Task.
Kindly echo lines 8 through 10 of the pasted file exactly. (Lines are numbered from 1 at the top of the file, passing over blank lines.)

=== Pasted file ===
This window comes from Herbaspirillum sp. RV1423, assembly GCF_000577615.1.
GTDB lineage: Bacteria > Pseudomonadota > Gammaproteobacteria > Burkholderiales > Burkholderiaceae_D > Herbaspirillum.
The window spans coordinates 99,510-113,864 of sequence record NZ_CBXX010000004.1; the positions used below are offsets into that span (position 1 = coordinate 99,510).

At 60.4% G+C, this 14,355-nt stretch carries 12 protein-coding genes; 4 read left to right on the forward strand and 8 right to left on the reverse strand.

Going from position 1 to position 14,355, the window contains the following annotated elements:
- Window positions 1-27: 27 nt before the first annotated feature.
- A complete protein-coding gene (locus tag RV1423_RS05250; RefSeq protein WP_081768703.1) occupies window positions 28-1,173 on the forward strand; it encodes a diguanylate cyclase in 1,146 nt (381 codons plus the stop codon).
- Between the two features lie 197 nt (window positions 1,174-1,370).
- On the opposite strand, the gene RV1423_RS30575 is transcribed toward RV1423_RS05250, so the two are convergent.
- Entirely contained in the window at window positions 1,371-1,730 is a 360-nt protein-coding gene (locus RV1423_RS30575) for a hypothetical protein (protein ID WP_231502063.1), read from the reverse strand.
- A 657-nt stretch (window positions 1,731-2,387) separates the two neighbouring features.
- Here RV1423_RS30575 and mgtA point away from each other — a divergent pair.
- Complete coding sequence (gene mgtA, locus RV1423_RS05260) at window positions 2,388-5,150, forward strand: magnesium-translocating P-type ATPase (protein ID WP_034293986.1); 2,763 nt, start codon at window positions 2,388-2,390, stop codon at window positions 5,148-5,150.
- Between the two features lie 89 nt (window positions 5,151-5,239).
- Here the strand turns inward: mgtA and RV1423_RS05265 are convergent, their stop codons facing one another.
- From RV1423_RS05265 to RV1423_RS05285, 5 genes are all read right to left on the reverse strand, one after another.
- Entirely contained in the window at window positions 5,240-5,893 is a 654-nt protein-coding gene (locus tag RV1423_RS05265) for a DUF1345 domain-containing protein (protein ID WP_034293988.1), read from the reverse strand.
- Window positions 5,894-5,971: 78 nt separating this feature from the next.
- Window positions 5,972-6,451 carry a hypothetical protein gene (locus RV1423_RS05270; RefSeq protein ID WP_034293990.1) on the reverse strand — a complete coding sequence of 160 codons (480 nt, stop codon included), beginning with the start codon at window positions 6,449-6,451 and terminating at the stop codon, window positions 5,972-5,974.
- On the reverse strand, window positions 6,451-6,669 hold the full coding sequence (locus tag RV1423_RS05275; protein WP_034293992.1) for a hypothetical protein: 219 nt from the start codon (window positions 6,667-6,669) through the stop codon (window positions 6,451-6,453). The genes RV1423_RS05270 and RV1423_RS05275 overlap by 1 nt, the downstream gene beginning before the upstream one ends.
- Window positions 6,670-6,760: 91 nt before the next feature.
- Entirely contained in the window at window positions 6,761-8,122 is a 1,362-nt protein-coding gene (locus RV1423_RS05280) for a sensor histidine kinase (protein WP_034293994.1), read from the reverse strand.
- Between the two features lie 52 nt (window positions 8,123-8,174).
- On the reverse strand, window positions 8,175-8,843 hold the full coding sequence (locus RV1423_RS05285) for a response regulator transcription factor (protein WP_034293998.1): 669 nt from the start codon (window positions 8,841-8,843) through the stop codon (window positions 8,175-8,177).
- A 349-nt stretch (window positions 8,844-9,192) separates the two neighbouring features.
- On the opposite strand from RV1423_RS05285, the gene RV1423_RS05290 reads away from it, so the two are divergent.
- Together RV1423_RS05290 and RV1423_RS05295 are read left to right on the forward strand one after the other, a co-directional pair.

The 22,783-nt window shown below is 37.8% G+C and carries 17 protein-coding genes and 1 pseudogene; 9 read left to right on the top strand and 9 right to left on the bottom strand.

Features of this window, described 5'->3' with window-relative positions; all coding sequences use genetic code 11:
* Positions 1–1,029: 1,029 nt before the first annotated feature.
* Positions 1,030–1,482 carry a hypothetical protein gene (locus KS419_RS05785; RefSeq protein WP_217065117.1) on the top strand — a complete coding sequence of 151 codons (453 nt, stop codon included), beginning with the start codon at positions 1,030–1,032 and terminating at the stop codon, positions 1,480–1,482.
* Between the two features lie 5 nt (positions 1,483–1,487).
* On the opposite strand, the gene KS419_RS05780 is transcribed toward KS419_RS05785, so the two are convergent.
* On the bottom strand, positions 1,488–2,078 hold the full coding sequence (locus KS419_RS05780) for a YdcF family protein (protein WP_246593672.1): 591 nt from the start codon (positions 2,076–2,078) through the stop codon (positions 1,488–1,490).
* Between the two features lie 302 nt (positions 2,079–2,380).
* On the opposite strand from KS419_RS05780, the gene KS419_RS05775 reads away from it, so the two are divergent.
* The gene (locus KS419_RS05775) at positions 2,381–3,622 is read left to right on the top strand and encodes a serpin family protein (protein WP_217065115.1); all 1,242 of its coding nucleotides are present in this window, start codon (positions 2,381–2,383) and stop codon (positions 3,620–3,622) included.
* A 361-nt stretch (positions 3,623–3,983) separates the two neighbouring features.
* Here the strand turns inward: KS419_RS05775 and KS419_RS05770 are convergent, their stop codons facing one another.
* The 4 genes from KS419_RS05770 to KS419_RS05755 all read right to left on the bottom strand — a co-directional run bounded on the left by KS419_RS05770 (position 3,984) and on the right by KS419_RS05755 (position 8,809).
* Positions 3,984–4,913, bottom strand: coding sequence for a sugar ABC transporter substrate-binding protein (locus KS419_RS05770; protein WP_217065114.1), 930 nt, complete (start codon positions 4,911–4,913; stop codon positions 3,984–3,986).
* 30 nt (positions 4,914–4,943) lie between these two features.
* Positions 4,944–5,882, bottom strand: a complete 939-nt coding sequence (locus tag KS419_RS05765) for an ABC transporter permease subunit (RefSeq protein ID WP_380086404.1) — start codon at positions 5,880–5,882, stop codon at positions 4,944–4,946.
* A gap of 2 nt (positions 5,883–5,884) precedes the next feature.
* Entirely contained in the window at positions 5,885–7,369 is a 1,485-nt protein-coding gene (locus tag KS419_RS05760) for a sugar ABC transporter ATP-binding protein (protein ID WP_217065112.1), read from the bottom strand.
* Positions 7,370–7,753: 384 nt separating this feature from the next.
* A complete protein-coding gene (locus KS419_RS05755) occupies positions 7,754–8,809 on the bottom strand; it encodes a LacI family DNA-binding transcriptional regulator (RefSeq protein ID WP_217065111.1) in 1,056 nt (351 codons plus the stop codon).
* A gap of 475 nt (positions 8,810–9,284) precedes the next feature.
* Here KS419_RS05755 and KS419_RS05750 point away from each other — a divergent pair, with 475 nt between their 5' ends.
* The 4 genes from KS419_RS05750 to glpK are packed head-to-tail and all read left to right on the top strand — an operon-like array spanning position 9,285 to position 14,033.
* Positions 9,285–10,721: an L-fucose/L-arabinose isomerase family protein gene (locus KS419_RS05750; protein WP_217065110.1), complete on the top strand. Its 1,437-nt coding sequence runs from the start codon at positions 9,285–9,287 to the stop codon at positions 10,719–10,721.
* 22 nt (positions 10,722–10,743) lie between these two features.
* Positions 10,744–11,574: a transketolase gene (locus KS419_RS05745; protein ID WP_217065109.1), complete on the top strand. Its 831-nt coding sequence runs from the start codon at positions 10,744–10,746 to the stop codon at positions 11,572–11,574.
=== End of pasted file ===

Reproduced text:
- Between the two features lie 197 nt (window positions 1,174-1,370).
- On the opposite strand, the gene RV1423_RS30575 is transcribed toward RV1423_RS05250, so the two are convergent.
- Entirely contained in the window at window positions 1,371-1,730 is a 360-nt protein-coding gene (locus RV1423_RS30575) for a hypothetical protein (protein ID WP_231502063.1), read from the reverse strand.